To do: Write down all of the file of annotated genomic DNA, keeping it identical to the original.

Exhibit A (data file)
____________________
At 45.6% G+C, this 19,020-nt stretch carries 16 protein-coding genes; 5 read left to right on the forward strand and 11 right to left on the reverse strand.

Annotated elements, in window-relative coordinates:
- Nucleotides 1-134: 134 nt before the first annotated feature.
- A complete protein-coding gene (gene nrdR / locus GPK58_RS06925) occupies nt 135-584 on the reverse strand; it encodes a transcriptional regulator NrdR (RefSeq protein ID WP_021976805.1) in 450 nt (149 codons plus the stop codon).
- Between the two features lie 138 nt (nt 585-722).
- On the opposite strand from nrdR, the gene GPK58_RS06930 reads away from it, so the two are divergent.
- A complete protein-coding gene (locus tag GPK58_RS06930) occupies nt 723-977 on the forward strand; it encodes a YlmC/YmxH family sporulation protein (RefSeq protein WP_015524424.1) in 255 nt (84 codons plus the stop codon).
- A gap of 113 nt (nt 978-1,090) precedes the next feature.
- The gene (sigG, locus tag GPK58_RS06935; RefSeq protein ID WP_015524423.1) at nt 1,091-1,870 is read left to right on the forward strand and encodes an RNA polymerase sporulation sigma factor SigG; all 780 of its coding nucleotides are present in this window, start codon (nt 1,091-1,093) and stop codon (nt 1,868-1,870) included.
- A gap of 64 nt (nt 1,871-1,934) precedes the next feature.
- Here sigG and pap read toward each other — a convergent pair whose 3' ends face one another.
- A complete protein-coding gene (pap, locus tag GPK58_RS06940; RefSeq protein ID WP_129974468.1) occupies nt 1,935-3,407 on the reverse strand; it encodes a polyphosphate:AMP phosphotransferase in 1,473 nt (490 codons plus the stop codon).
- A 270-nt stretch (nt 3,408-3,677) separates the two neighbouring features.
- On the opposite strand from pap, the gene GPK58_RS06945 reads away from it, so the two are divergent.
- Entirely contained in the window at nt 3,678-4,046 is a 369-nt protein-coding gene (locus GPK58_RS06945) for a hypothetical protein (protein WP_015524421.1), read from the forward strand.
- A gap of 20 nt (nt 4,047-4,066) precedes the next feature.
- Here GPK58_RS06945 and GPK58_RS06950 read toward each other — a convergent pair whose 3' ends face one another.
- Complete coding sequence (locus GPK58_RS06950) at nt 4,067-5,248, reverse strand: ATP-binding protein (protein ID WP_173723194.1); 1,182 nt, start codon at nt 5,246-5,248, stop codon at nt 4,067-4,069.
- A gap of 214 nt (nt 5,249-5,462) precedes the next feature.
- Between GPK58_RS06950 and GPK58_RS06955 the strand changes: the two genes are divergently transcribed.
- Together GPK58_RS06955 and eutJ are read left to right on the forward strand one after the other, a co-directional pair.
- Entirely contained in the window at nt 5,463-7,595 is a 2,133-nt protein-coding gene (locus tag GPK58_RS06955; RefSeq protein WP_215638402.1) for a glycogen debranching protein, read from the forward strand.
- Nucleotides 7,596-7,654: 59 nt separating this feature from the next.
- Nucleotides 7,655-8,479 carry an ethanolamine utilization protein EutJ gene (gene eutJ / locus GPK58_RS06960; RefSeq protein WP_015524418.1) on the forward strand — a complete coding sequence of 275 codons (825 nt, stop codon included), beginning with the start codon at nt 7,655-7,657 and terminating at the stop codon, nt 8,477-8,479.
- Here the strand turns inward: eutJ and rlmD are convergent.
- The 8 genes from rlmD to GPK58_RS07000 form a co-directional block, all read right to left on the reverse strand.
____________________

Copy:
At 45.6% G+C, this 19,020-nt stretch carries 16 protein-coding genes; 5 read left to right on the forward strand and 11 right to left on the reverse strand.

Annotated elements, in window-relative coordinates:
- Nucleotides 1-134: 134 nt before the first annotated feature.
- A complete protein-coding gene (gene nrdR / locus GPK58_RS06925) occupies nt 135-584 on the reverse strand; it encodes a transcriptional regulator NrdR (RefSeq protein ID WP_021976805.1) in 450 nt (149 codons plus the stop codon).
- Between the two features lie 138 nt (nt 585-722).
- On the opposite strand from nrdR, the gene GPK58_RS06930 reads away from it, so the two are divergent.
- A complete protein-coding gene (locus tag GPK58_RS06930) occupies nt 723-977 on the forward strand; it encodes a YlmC/YmxH family sporulation protein (RefSeq protein WP_015524424.1) in 255 nt (84 codons plus the stop codon).
- A gap of 113 nt (nt 978-1,090) precedes the next feature.
- The gene (sigG, locus tag GPK58_RS06935; RefSeq protein ID WP_015524423.1) at nt 1,091-1,870 is read left to right on the forward strand and encodes an RNA polymerase sporulation sigma factor SigG; all 780 of its coding nucleotides are present in this window, start codon (nt 1,091-1,093) and stop codon (nt 1,868-1,870) included.
- A gap of 64 nt (nt 1,871-1,934) precedes the next feature.
- Here sigG and pap read toward each other — a convergent pair whose 3' ends face one another.
- A complete protein-coding gene (pap, locus tag GPK58_RS06940; RefSeq protein ID WP_129974468.1) occupies nt 1,935-3,407 on the reverse strand; it encodes a polyphosphate:AMP phosphotransferase in 1,473 nt (490 codons plus the stop codon).
- A 270-nt stretch (nt 3,408-3,677) separates the two neighbouring features.
- On the opposite strand from pap, the gene GPK58_RS06945 reads away from it, so the two are divergent.
- Entirely contained in the window at nt 3,678-4,046 is a 369-nt protein-coding gene (locus GPK58_RS06945) for a hypothetical protein (protein WP_015524421.1), read from the forward strand.
- A gap of 20 nt (nt 4,047-4,066) precedes the next feature.
- Here GPK58_RS06945 and GPK58_RS06950 read toward each other — a convergent pair whose 3' ends face one another.
- Complete coding sequence (locus GPK58_RS06950) at nt 4,067-5,248, reverse strand: ATP-binding protein (protein ID WP_173723194.1); 1,182 nt, start codon at nt 5,246-5,248, stop codon at nt 4,067-4,069.
- A gap of 214 nt (nt 5,249-5,462) precedes the next feature.
- Between GPK58_RS06950 and GPK58_RS06955 the strand changes: the two genes are divergently transcribed.
- Together GPK58_RS06955 and eutJ are read left to right on the forward strand one after the other, a co-directional pair.
- Entirely contained in the window at nt 5,463-7,595 is a 2,133-nt protein-coding gene (locus tag GPK58_RS06955; RefSeq protein WP_215638402.1) for a glycogen debranching protein, read from the forward strand.
- Nucleotides 7,596-7,654: 59 nt separating this feature from the next.
- Nucleotides 7,655-8,479 carry an ethanolamine utilization protein EutJ gene (gene eutJ / locus GPK58_RS06960; RefSeq protein WP_015524418.1) on the forward strand — a complete coding sequence of 275 codons (825 nt, stop codon included), beginning with the start codon at nt 7,655-7,657 and terminating at the stop codon, nt 8,477-8,479.
- Here the strand turns inward: eutJ and rlmD are convergent.
- The 8 genes from rlmD to GPK58_RS07000 form a co-directional block, all read right to left on the reverse strand.